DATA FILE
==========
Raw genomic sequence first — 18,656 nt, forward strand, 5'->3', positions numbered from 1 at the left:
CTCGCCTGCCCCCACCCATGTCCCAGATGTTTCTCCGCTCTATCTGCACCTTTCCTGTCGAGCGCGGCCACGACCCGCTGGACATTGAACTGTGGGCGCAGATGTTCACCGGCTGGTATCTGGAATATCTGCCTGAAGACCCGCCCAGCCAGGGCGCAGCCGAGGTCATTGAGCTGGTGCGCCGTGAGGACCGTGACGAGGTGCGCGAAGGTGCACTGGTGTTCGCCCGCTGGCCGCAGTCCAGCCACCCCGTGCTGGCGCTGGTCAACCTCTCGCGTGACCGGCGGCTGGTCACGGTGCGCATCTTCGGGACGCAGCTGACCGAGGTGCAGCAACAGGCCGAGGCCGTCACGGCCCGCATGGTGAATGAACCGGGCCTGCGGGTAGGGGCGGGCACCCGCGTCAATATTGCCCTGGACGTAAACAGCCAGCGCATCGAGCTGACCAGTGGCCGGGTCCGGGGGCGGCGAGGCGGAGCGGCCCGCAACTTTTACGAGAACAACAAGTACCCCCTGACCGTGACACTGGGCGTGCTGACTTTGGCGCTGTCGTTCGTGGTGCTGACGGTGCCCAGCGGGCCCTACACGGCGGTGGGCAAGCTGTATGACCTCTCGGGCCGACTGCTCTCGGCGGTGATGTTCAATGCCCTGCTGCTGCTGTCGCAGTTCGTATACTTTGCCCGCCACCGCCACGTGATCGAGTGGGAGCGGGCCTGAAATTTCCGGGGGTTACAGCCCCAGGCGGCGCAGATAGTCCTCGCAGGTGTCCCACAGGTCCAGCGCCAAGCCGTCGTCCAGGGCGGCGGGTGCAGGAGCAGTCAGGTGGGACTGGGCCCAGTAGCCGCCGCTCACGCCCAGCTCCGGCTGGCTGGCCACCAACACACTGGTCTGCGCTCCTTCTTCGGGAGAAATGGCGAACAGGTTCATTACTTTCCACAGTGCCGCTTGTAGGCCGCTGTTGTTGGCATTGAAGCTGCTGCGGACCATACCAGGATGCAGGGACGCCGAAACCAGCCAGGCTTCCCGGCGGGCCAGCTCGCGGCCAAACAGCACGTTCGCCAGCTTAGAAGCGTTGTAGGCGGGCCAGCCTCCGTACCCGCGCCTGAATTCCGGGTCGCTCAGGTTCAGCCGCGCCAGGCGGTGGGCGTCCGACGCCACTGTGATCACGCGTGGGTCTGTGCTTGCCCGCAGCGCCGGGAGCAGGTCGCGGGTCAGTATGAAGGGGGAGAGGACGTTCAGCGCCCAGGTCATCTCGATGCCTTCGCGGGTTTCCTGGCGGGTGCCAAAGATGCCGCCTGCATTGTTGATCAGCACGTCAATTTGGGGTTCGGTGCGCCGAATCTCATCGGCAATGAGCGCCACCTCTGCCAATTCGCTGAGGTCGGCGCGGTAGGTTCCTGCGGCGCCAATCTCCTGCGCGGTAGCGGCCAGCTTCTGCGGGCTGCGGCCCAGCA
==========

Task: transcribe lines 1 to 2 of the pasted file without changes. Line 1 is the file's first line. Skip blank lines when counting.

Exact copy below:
Raw genomic sequence first — 18,656 nt, forward strand, 5'->3', positions numbered from 1 at the left:
CTCGCCTGCCCCCACCCATGTCCCAGATGTTTCTCCGCTCTATCTGCACCTTTCCTGTCGAGCGCGGCCACGACCCGCTGGACATTGAACTGTGGGCGCAGATGTTCACCGGCTGGTATCTGGAATATCTGCCTGAAGACCCGCCCAGCCAGGGCGCAGCCGAGGTCATTGAGCTGGTGCGCCGTGAGGACCGTGACGAGGTGCGCGAAGGTGCACTGGTGTTCGCCCGCTGGCCGCAGTCCAGCCACCCCGTGCTGGCGCTGGTCAACCTCTCGCGTGACCGGCGGCTGGTCACGGTGCGCATCTTCGGGACGCAGCTGACCGAGGTGCAGCAACAGGCCGAGGCCGTCACGGCCCGCATGGTGAATGAACCGGGCCTGCGGGTAGGGGCGGGCACCCGCGTCAATATTGCCCTGGACGTAAACAGCCAGCGCATCGAGCTGACCAGTGGCCGGGTCCGGGGGCGGCGAGGCGGAGCGGCCCGCAACTTTTACGAGAACAACAAGTACCCCCTGACCGTGACACTGGGCGTGCTGACTTTGGCGCTGTCGTTCGTGGTGCTGACGGTGCCCAGCGGGCCCTACACGGCGGTGGGCAAGCTGTATGACCTCTCGGGCCGACTGCTCTCGGCGGTGATGTTCAATGCCCTGCTGCTGCTGTCGCAGTTCGTATACTTTGCCCGCCACCGCCACGTGATCGAGTGGGAGCGGGCCTGAAATTTCCGGGGGTTACAGCCCCAGGCGGCGCAGATAGTCCTCGCAGGTGTCCCACAGGTCCAGCGCCAAGCCGTCGTCCAGGGCGGCGGGTGCAGGAGCAGTCAGGTGGGACTGGGCCCAGTAGCCGCCGCTCACGCCCAGCTCCGGCTGGCTGGCCACCAACACACTGGTCTGCGCTCCTTCTTCGGGAGAAATGGCGAACAGGTTCATTACTTTCCACAGTGCCGCTTGTAGGCCGCTGTTGTTGGCATTGAAGCTGCTGCGGACCATACCAGGATGCAGGGACGCCGAAACCAGCCAGGCTTCCCGGCGGGCCAGCTCGCGGCCAAACAGCACGTTCGCCAGCTTAGAAGCGTTGTAGGCGGGCCAGCCTCCGTACCCGCGCCTGAATTCCGGGTCGCTCAGGTTCAGCCGCGCCAGGCGGTGGGCGTCCGACGCCACTGTGATCACGCGTGGGTCTGTGCTTGCCCGCAGCGCCGGGAGCAGGTCGCGGGTCAGTATGAAGGGGGAGAGGACGTTCAGCGCCCAGGTCATCTCGATGCCTTCGCGGGTTTCCTGGCGGGTGCCAAAGATGCCGCCTGCATTGTTGATCAGCACGTCAATTTGGGGTTCGGTGCGCCGAATCTCATCGGCAATGAGCGCCACCTCTGCCAATTCGCTGAGGTCGGCGCGGTAGGTTCCTGCGGCGCCAATCTCCTGCGCGGTAGCGGCCAGCTTCTGCGGGCTGCGGCCCAGCA